Seven Ways to Stay Safe While Shopping Online

Americans beat their own record in just a few days last year.

On Black Friday 2020, Americans spent around $9 billion online, a new record for a single day's U.S. e-commerce sales. Then, just a few days later, on Cyber Monday, we outspent ourselves... to a new historical high of $10.8 billion.

And it's no wonder...

Several years ago, for the first time ever, I did all my Black Friday shopping on the Internet... mostly on Amazon (the world's largest retailer). The deals at your local brick-and-mortar store are simply not good enough to justify losing sleep and spending hours waiting in line.

However, traditional department stores still rely on Black Friday deals, which is why you'll see Kohl's, Macy's, and JC Penney opening in the early hours of Friday morning.

But lots of retailers have already started offering special deals... Walmart, Best Buy, and Target all started their Black Friday deals earlier this month, and if you buy something before they sweeten the deal further, you can request a refund for the difference. Amazon also started early, with a huge Black Friday sale in the first weekend of November.

And several websites – like and – track the best deals for both Black Friday and Cyber Monday (the Monday after Thanksgiving).

But all that online shopping comes at a risk... We've written before about some of the biggest data hacks over the years, like Target's 2013 data breach that saw personal data stolen for 40 million customers.

So remember, when you shop online this weekend or any other time, take the time to stay safe. Here are the seven steps to limit your online-shopping risk...

How to Protect Yourself When Shopping Online

1) Only use trusted sites. Whenever you enter your credit-card number, always look for the letter "s" at the end of the URL's "http." It should say "https://" before the rest of the site's address. In most browsers, an icon of a closed padlock will appear as well, either next to the URL or at the bottom of the screen.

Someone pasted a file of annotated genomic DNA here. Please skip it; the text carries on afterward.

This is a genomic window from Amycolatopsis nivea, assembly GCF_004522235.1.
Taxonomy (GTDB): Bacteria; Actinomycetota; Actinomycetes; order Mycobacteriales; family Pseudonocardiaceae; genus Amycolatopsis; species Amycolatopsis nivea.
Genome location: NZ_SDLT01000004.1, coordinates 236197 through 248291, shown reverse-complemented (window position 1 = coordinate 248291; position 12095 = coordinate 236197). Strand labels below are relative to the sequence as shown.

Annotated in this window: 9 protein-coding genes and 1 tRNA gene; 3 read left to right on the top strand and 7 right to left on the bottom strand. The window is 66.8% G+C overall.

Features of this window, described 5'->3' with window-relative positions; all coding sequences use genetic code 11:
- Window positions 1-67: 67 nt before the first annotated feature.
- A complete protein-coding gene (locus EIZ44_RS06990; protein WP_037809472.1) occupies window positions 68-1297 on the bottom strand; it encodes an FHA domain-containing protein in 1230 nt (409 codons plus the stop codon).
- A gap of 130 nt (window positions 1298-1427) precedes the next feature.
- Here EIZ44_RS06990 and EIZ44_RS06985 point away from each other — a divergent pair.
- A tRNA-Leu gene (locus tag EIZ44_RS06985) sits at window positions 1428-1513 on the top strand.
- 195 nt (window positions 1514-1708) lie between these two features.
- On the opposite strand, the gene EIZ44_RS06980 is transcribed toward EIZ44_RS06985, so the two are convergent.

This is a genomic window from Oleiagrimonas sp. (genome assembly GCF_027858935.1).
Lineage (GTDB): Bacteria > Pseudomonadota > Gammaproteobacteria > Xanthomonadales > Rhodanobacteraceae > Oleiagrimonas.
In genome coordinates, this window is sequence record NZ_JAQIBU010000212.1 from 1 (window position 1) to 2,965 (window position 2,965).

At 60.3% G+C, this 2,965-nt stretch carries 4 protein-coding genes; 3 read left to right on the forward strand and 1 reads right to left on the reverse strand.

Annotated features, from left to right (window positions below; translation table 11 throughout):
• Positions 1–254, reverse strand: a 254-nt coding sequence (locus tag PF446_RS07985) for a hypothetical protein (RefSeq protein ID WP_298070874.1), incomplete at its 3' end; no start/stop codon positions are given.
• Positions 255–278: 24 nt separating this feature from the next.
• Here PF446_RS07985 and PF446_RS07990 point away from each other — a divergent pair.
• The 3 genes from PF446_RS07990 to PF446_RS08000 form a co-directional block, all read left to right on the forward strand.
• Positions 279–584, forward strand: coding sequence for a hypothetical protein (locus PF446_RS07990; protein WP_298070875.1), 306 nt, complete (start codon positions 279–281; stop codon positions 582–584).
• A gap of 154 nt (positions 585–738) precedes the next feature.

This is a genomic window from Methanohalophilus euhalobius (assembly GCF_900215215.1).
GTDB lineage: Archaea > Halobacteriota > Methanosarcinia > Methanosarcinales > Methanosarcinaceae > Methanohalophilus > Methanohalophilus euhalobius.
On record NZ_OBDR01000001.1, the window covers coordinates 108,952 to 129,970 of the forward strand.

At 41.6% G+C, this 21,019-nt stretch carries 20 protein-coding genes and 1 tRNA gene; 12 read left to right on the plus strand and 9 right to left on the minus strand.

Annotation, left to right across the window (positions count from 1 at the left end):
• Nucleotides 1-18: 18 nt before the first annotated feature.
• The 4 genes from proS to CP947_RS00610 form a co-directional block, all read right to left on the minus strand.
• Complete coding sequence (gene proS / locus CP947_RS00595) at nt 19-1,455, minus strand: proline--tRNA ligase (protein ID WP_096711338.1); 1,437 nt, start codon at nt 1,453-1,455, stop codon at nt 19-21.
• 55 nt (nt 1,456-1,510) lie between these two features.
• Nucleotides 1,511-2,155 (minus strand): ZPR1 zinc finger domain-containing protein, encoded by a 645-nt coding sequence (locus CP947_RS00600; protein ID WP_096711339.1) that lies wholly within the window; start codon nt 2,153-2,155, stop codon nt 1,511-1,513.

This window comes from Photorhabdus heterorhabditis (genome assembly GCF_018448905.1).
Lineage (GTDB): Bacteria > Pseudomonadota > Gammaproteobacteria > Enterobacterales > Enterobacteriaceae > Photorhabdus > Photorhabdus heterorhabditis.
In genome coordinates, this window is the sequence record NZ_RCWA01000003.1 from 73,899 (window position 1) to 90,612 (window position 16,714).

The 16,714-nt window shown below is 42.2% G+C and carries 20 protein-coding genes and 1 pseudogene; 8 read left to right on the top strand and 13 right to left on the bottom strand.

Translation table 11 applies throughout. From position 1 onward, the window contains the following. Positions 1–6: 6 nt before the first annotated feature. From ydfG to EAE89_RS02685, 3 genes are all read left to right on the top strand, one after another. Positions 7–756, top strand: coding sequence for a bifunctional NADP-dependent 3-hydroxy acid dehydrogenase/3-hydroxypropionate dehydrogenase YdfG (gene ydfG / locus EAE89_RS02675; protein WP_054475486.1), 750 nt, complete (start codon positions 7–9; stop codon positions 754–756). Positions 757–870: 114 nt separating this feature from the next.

The lock means it's an encrypted website. Without encryption, hackers can more easily break in and access your information.

2) Check the spelling. Make sure you're at the right URL. Many scam-based websites will look almost like the real thing. Sites with ".co" after them are often fake sites and may also have hackers lurking.

And if you aren't familiar with a retailer's website, check for a designation from the Better Business Bureau and be sure to read some reviews from past customers before filling in your personal information.

3) Shield yourself. Lots of Internet shopping means the potential for pop-ups, malware, viruses, and other nasty bugs. Invest in a good malware-removal program and a good antivirus program. I use Norton programs for both. You can check out a free trial right here.

And don't forget to protect your phone, too. Hackers now have malicious programs that steal information on your smartphone. Programs like Malwarebytes (for Android phones) and Avast SecureLine (for Apple) protect against attacks.

4) Don't use public "free" Wi-Fi. If you connect your computer or smartphone wirelessly, only use secure, password-protected Wi-Fi. If you have to use public Wi-Fi, avoid signing into your credit-card or bank accounts, or entering your credit-card information. These unsecured networks are far easier for hackers to crack.

Always conduct purchases on secured networks. For an easy guide on how to secure your home network system, read Wired's tutorial.

5) Guard your password. Some websites now offer something called "two-factor authentication." Two-factor authentication requires your password plus another piece of information – like a code sent to your e-mail or mobile device associated with your account – to log in to a website. I love using this feature.

Many companies – including Google, Apple, Amazon, and Microsoft – give you the option of using two-factor authentication, as do many banks, brokerages, and credit-card companies.

PC Magazine has a guide on how to set up two-factor authentication on some websites. You can read it here.

6) Use resell sites cautiously. Buying from third parties – like Amazon's marketplace (meaning third-party sellers who list their wares on Amazon's website), Craigslist, or eBay – can snag you great deals. But anything with an "activation code" requires extra care when purchasing. I'd avoid them.

Gift cards can be a particular gamble. You don't know if the full value is really still on there.

7) Always check for a receipt. Print out the confirmation page on your computer or save the confirmation e-mail.

And make sure to check your credit-card statement to ensure the charges are correct. Check that day and again a week later to make sure extra charges didn't slip in after your initial purchase.

Please use these seven tips this week, on Black Friday, and on Cyber Monday to do what I do: stay home. Do your shopping from the couch and without the stress of fighting your way through hordes of people in a store. And use the extra time to spend with your family.

What We're Reading...

Here's to our health, wealth, and a great retirement,

Dr. David Eifrig and the Health & Wealth Bulletin Research Team
November 22, 2021